Priscilla Owen: Corporate Hack

| Mon May. 16, 2005 10:45 AM PDT

The Times' Neil Lewis today chronicles the rise of Justice Priscilla Owen—one of the federal court nominees that Senate Democrats have promised to filibuster—noting the guiding hand of Rove in the background. It's a good piece, but as with many pieces about Owen, the big controversy over her nomination seems to revolve around her abortion views. Those views are appalling, but as Mother Jones' Michael Scherer reported two years ago, it's her business connections—and bought-and-paid-for proclivity to shill for corporations—that are truly troubling. Here's Scherer's description of the Rove and Owen tale:

The conflicts this created were on full display in the case of Priscilla Owen, now a Bush nominee to the 5th Circuit Court of Appeals. When she first decided in the early 1990s that she wanted to run for a spot on the Texas Supreme Court, she called on Ralph Wayne, president of the Texas Civil Justice League, a trade group formed by the state's manufacturing, transportation, and energy industries. "I said, 'Have you talked to Karl Rove?'" Wayne remembers. "She said, 'No, but I think I should.'"

After Rove met with Wayne and Owen, he signed on, giving the candidate the seal of approval from the state's corporate establishment. The money followed. Owen raised $1.1 million for her successful 1994 state Supreme Court campaign, with a record 21 percent coming directly from the business community and much more coming from corporate defense lawyers. Judge Owen later repaid the favor, in part, by lending her endorsement to a Texas Civil Justice League fundraising appeal.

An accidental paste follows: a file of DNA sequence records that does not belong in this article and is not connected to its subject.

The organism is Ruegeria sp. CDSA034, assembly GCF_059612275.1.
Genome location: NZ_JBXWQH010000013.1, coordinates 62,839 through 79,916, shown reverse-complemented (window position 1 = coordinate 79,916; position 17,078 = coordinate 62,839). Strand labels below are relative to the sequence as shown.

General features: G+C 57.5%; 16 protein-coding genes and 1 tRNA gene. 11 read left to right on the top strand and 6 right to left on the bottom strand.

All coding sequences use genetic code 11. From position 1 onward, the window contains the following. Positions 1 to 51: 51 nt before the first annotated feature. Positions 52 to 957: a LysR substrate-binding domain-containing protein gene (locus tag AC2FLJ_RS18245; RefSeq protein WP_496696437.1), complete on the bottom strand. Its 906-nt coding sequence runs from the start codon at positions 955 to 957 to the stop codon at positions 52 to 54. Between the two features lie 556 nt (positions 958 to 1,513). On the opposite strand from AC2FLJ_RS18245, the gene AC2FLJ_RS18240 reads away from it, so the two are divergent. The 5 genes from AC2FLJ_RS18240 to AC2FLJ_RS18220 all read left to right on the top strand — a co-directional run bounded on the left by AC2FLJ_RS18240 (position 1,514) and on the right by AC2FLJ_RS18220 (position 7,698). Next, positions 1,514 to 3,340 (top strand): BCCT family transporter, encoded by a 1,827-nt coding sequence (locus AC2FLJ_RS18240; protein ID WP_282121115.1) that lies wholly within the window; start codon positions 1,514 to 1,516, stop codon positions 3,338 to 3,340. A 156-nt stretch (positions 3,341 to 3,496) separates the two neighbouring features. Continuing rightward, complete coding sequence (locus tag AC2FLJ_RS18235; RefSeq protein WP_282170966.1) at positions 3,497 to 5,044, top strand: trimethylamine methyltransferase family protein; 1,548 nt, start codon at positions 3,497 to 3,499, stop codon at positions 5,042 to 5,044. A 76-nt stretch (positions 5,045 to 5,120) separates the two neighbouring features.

By the time Rove was done, the last Democrat had been purged from the Texas Supreme Court. "The cases all started getting decided anti-consumer, on the side of big business," says Phil Hardberger, a retired Texas appellate court judge who is a Democrat. Jury verdicts, once embraced by the Democratic court, were now overturned or reduced. By the 1997-98 term, defendants were winning 69 percent of the time, and insurance companies, doctors, and pharmaceutical firms were winning nearly every case. Owen consistently distinguished herself as one of the conservative court's most strident conservatives. In one decision, Owen argued unsuccessfully in support of a water-quality exemption tailored for an Austin land developer who had given $2,500 to her campaign. The court majority dismissed her contention as "nothing more than inflammatory rhetoric."

Like I said, the abortion rhetoric gets all the attention, but it's the business stuff that's truly galling. Note that Karl Rove has worked hard to create a purely corporate judiciary in Texas, and now Republicans are trying to replicate his success on the national stage. And Owen is one of the worst of the bunch. That's the main reason for filibustering her nomination: judges should uphold the rule of law, not the bottom line—and that's a principle well worth going to unprecedented lengths to fight for.

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